Social Justice, Apologetic Vegans And Carnism.

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Over the past few weeks it has been more than a little disheartening for me to see that among vegans, there is an increasing number of apologetic vegans, and support for the regulation/reform of animal agribusiness message seems to be growing at a quicker rate than the message calling for an end to animal use.

As I have written previously, I believe that the social acceptance v social justice view comes into play. Primarily due in no part to campaigns by Animals Australia and the various Animal Liberation groups who have made it socially acceptable, and almost a prerequisite of being vegan in Australia, to campaign for some sort of incremental reform.

In addition to the above, the latest article by Dr Melanie Joy, titled Speaking Truth to Power: Understanding the Dominant, Animal-Eating Narrative for Vegan Empowerment and Social Transformation at OneGreenPlanet.org I believe goes some way towards explaining a reason why this is happening.

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At the beginning of the article, Dr Joy tells us that “History is shaped by stories“, “Dominant narratives are the stories told by the dominant culture”, defining our reality and guiding our lives.

Dr Joy goes further to say that when the dominant culture is oppressive, it’s narratives are too. These fictitious narratives are “constructed to delude people into supporting the dominant way of life even though that way of life runs counter to what they would otherwise support, and to silence the voices of people who seek to tell the truth”

Whilst Dr Joy’s article is about the relationship between vegans and non-vegans, if we move it across to the different “camps” within the animal advocacy movement, we can see that the carnist ideology is still prevalent.

For example, the primary justification for the dominant ideology is that it is normal, natural and necessary, and the secondary justification seeks to make the non dominant position abnormal, unnatural and unnecessary.

With the regulationist position being the dominant one within the animal advocacy movement, we hear the justification for the position being that they are ‘doing something for the animals today and tomorrow”, that they actually do “care” for the animals that are in the system, and that by seeking gradual improvements, the system will eventually cease to exist. Therefore, it could be theorised that based on Dr Joy’s article, that these are all examples of the primary justification for adopting the regulationist position.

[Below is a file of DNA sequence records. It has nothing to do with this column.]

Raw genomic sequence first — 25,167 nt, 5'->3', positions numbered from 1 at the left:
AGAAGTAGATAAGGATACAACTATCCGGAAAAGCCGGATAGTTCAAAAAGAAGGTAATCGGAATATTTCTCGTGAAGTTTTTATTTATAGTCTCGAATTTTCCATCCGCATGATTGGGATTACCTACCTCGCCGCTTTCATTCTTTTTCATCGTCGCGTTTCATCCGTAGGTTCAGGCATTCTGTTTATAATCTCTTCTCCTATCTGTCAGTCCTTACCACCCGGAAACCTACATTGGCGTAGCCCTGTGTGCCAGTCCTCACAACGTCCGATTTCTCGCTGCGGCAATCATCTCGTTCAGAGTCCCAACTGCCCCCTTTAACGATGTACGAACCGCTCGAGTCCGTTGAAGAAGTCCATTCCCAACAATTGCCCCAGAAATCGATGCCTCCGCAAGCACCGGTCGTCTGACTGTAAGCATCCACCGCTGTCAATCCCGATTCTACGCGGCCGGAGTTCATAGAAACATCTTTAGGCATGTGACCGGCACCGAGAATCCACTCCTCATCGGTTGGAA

The secondary justification for the regulationist position is that the position of abolition within the animal rights context is that it is extreme or purist, that “we” don’t really care for the animals, that “we” aren’t doing anything for those animals in the system today.

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The regulationists have an easily believed and routinely shared myth, that they are ‘doing something’ for the animals today and those who will come tomorrow. This is despite it being known that it takes months of campaigning for there even to be a discussion at governmental or industry level relating to the proposed change, and then months, if not years for the ‘improvement’ to take place. Then there is the very likely possibility of a number of years for phase ins at an ‘industry approved’ rate before the ‘improvement’ is fully in force, if at all.

This means that it could literally be a decade before the last animal is removed from a process that the regulationists claim they were stopping ‘today’.

And yet, for some unknown reason, it seems to make more sense to a majority of people to campaign for the above, rather than promote veganism, and in turn reduce the demand for all animal products, as it is seen as too hard.

Maybe Dr Joy is right in saying that there are vegans who still see things through the carnist ideology?

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Updated: 23 July 2017 – Correct spelling mistakes and formatting

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